Tagged Atlantic bluefin tuna tracked in Scottish waters
Satellite tagged Atlantic bluefin tuna are being tracked in an effort to better understand their appearance in Scottish waters.
Angus Campbell, a boat operator from Harris, is working with Marine Scotland on the project.
Mr Campbell made the first recorded rod-line catch of a bluefin in Scotland while fishing off the Western Isles.
Warming sea temperatures and more herring and mackerel are thought to be drawing the tuna to Scotland.
Three tuna caught off St Kilda have been tagged. So far, the fish have been tracked to the Azores and the Bay of Biscay.
The study could lead to the start of recreational catch-and-release fishing in Scotland.
Atlantic are the largest and most endangered of three bluefin tuna species. The others are Pacific and Southern.
Most catches of the Atlantic bluefin tuna are taken from the Mediterranean Sea, which is the most important bluefin tuna fishery in the world, according to WWF.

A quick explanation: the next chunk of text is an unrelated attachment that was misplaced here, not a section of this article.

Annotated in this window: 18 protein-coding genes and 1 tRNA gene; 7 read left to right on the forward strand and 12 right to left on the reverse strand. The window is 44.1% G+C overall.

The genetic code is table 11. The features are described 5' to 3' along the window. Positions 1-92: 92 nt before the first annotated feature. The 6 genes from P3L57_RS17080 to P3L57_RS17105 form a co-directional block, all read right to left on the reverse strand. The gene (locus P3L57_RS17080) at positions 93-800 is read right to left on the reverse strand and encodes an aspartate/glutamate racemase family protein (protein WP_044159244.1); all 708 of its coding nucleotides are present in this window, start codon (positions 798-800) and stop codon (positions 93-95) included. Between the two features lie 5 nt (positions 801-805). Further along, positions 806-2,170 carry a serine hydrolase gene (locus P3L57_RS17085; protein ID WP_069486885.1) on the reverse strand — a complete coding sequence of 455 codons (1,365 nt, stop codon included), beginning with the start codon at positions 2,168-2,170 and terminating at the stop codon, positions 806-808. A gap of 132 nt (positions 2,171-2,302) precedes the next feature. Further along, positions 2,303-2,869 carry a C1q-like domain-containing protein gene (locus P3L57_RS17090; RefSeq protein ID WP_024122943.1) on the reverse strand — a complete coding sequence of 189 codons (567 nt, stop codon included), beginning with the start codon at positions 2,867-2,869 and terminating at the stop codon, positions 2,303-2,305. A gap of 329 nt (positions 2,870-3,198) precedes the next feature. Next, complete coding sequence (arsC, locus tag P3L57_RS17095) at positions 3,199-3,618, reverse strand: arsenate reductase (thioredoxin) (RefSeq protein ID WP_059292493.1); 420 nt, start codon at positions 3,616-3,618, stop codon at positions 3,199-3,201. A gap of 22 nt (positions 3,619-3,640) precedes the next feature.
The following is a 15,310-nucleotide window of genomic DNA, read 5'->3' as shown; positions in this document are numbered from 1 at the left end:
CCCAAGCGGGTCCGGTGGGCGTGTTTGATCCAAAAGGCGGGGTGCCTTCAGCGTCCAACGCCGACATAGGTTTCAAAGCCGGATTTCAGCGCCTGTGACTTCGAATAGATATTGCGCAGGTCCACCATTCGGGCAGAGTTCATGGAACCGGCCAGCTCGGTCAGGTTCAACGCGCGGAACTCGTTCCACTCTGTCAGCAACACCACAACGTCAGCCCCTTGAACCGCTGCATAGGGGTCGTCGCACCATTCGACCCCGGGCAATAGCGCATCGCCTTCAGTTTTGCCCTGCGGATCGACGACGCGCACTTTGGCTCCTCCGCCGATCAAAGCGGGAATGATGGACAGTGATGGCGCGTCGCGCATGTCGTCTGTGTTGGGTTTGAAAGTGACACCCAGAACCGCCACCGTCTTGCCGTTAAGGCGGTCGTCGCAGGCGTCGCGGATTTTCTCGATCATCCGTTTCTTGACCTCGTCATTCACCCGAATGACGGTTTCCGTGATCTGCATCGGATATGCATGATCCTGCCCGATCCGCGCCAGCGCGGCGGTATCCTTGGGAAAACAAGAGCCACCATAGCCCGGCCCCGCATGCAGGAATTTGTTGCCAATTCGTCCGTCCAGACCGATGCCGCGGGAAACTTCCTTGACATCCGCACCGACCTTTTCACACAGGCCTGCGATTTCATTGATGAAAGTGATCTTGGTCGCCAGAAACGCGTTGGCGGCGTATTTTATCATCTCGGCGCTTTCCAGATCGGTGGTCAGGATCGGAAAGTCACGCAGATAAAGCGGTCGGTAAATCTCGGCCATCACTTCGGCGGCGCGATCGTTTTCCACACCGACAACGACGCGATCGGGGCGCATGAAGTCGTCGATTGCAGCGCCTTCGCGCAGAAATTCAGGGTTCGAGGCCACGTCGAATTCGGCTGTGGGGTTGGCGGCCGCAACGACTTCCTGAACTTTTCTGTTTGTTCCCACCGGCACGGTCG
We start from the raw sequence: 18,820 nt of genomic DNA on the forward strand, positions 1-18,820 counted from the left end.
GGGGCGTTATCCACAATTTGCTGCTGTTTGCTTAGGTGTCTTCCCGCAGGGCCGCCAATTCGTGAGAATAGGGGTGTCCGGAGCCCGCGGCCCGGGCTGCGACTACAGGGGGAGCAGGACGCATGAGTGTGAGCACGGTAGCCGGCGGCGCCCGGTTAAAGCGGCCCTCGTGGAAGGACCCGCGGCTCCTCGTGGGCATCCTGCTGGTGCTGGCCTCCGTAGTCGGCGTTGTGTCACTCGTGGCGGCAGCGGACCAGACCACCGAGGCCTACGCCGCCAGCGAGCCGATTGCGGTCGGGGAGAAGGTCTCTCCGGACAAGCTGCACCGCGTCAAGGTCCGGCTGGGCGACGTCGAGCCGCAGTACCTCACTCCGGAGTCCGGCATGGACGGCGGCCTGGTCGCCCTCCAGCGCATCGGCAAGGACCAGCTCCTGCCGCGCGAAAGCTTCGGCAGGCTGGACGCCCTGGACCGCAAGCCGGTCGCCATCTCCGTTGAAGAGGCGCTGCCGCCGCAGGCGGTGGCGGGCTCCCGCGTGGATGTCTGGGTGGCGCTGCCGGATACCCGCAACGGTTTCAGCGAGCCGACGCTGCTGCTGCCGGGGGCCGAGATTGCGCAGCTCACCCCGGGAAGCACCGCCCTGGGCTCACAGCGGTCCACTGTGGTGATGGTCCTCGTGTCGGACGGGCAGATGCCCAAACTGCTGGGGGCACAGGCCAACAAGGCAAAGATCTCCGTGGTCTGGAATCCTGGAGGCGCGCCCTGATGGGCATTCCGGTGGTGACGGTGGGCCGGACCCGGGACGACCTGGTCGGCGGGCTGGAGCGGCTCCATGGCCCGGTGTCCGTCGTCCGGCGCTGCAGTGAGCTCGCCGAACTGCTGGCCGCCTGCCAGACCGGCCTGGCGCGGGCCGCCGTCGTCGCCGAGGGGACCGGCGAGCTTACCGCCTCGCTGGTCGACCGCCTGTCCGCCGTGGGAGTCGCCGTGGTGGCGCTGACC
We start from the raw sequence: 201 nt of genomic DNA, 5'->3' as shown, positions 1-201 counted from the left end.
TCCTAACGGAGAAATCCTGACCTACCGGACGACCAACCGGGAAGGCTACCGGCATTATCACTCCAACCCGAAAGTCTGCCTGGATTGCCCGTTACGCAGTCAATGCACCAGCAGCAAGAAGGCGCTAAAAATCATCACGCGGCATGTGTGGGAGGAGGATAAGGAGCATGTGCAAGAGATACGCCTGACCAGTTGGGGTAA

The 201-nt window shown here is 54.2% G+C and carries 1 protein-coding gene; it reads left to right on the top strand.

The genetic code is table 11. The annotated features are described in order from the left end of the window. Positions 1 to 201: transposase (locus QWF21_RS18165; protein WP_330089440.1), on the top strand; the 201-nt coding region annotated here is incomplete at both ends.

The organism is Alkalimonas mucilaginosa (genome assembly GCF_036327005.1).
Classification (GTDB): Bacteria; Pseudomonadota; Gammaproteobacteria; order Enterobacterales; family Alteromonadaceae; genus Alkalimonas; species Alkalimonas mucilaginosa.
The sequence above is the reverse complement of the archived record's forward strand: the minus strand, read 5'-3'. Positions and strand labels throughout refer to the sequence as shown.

The European Commission has strict rules on the harvesting of the fish.
Mr Campbell caught a 515lb bluefin tuna in 2013.
Highlands and Islands Enterprise (HIE), Comhairle nan Eilean Siar and European Fisheries Fund have provided funding for the tagging scheme.
The project also involves the International Commission for the Conservation of Atlantic Tuna.
Lews Castle College UHI in Stornoway on Lewis will monitor water temperature in the seas around the Western Isles as part of the study.
Anne MacAulay from HIE, said: "The tuna study aims to support ocean science research, enabling us to gain a wider understanding of the marine life in the Outer Hebrides and the opportunities it presents for economic development."
Francis Neat, a researcher from Marine Scotland, said: "Marine Scotland needed to learn more about bluefin tuna in Scottish waters - how many there might be, how long they reside here, where they come from, and where they spawn.
"By working with Angus we were able to satellite tag three of these giant fish last year.
"The information we received suggests that the tuna swam thousands of miles and dived to depths in excess of 1,000m."
He added: "This study is aligned with the tagging programme of the International Commission for the Conservation of Atlantic Tuna and is an important first step toward understanding bluefin tuna behaviour in Scottish waters, and assessing in the longer term if a recreational catch-and-release sport fishery could be sustainable."